Recently, FGF23 has been demonstrated to activate injury-primed fibroblasts via FGFR4 thereby inducing TGF-β signaling independently of α-klotho13. In their paper, Smith et al. used unilateral ureteral obstruction to pre-condition renal fibroblasts, which lead to FGF23-induced pro-fibrotic signaling cascades and myofibroblast activation21. However, in our mouse model of dietary induced CKD, we did not observe differences in TGF-β expression, renal fibrosis or markers of fibrinogenesis following FGFR4 deletion or gain of function mutation. This suggests that FGF23-FGFR4 signaling does not play a major role in the development of fibrosis in this particular animal model of CKD.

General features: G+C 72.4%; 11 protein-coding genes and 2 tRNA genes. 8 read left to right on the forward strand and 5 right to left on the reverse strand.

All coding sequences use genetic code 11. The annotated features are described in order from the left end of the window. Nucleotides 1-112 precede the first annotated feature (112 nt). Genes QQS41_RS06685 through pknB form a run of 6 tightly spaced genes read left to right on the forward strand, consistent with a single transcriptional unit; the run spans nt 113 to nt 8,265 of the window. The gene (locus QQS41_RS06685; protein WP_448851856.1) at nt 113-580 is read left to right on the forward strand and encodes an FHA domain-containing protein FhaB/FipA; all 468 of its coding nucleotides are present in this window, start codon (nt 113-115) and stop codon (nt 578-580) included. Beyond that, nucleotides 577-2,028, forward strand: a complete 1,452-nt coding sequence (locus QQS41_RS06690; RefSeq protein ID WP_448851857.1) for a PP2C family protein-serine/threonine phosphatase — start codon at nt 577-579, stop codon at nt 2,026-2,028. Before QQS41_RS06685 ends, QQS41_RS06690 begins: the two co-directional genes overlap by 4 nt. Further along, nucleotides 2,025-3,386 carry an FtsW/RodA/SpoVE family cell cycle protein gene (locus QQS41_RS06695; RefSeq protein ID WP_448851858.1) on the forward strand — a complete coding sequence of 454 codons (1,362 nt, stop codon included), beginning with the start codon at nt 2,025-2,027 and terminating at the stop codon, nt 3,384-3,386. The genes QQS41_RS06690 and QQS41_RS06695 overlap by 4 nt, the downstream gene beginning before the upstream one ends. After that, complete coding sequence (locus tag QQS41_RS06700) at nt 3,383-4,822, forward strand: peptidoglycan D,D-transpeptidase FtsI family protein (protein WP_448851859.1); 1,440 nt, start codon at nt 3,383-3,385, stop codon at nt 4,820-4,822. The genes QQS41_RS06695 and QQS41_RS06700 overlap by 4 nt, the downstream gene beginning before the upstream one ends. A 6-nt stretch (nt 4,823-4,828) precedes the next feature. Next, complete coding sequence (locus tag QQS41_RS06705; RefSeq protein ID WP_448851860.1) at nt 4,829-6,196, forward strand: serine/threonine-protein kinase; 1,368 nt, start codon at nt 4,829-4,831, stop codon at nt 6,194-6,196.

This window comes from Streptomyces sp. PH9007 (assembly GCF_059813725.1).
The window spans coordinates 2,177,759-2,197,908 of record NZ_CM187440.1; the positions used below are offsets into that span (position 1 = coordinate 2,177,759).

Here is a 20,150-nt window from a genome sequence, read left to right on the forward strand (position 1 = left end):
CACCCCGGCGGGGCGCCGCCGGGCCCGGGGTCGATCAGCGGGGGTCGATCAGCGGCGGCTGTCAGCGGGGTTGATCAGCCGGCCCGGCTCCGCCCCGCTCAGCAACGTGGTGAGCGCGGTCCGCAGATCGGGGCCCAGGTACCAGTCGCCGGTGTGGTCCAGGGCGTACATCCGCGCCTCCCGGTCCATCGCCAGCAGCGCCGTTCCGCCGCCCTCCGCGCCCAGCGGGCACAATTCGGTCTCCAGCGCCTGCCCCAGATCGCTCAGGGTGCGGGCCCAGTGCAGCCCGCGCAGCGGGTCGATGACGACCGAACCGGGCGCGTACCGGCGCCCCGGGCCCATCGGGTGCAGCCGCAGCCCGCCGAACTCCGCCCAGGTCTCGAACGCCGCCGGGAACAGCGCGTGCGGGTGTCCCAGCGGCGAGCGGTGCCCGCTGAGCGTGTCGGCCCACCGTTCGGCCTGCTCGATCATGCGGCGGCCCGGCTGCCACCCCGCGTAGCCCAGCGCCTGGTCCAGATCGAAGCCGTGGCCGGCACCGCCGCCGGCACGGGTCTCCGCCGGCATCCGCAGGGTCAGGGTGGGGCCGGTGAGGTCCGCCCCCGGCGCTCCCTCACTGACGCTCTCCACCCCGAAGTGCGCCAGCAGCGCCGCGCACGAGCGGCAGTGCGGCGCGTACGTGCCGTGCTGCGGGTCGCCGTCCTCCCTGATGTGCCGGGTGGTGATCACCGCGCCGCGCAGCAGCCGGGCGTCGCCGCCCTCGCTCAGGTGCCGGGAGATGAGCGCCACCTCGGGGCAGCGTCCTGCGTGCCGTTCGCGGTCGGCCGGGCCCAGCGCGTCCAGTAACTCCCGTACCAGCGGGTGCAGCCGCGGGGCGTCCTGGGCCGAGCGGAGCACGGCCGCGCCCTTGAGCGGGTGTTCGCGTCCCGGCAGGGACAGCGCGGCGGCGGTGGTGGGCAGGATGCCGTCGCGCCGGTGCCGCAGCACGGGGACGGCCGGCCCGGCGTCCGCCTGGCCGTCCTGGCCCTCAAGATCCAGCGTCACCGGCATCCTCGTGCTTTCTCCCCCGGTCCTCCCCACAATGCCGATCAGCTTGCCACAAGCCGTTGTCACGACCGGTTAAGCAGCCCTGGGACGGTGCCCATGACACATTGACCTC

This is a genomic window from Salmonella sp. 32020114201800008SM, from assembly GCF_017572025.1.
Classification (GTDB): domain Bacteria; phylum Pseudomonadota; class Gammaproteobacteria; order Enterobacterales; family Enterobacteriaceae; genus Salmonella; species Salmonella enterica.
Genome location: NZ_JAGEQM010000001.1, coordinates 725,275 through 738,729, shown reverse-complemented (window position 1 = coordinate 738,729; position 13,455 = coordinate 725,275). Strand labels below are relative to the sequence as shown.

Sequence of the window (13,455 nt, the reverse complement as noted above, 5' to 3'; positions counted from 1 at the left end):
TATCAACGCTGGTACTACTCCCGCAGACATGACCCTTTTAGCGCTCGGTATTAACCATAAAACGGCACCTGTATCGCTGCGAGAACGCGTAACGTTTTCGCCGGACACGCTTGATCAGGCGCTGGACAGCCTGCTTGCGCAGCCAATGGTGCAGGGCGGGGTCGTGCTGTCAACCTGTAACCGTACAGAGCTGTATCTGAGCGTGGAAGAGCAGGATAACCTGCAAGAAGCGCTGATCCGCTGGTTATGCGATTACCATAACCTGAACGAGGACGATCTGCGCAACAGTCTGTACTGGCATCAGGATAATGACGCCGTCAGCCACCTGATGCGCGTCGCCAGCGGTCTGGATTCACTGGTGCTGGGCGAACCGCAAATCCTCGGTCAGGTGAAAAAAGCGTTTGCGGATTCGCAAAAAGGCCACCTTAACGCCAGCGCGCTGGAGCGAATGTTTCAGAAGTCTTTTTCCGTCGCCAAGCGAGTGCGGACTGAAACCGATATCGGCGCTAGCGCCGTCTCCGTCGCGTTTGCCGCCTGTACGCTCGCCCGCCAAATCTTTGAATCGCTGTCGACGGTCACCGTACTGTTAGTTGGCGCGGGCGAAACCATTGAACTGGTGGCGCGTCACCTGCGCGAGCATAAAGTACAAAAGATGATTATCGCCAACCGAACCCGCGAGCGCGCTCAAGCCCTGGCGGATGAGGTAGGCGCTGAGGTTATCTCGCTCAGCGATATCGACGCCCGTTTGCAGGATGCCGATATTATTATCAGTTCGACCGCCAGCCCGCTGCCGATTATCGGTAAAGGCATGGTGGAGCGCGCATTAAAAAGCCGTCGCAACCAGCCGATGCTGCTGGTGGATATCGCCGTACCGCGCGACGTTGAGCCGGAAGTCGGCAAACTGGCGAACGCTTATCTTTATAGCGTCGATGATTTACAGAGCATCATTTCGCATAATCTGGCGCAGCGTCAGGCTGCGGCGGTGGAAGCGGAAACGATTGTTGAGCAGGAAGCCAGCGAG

CKD has been described as a state of α-klotho deficiency and recombinant α-klotho has been shown to mitigate the transition of acute to chronic renal injury whereas α-klotho deficiency exacerbates renal fibrosis and accelerates CKD progression22,23. Consistently, adenine diet induced CKD is characterized by reduced renal α-klotho expression and neither deletion nor gain-of-function of FGFR4 restored α-klotho levels in injured kidneys. This suggests that hyperphosphatemia and α-klotho deficiency potentially are drivers of renal injury in the mouse models of CKD that we studied.

In summary, our results suggest that in contrast to CKD-associated pathologies of the liver and the heart, activation of FGFR4 does not contribute to the progression of renal injury in CKD. However, since FGF23 has been shown to correlate with renal injury and to predict the progression of CKD independently of age, proteinuria, renal function and other markers of mineral metabolism4, future studies should address the possibility that another FGFR isoform potentially mediates detrimental effects of FGF23 in the kidney.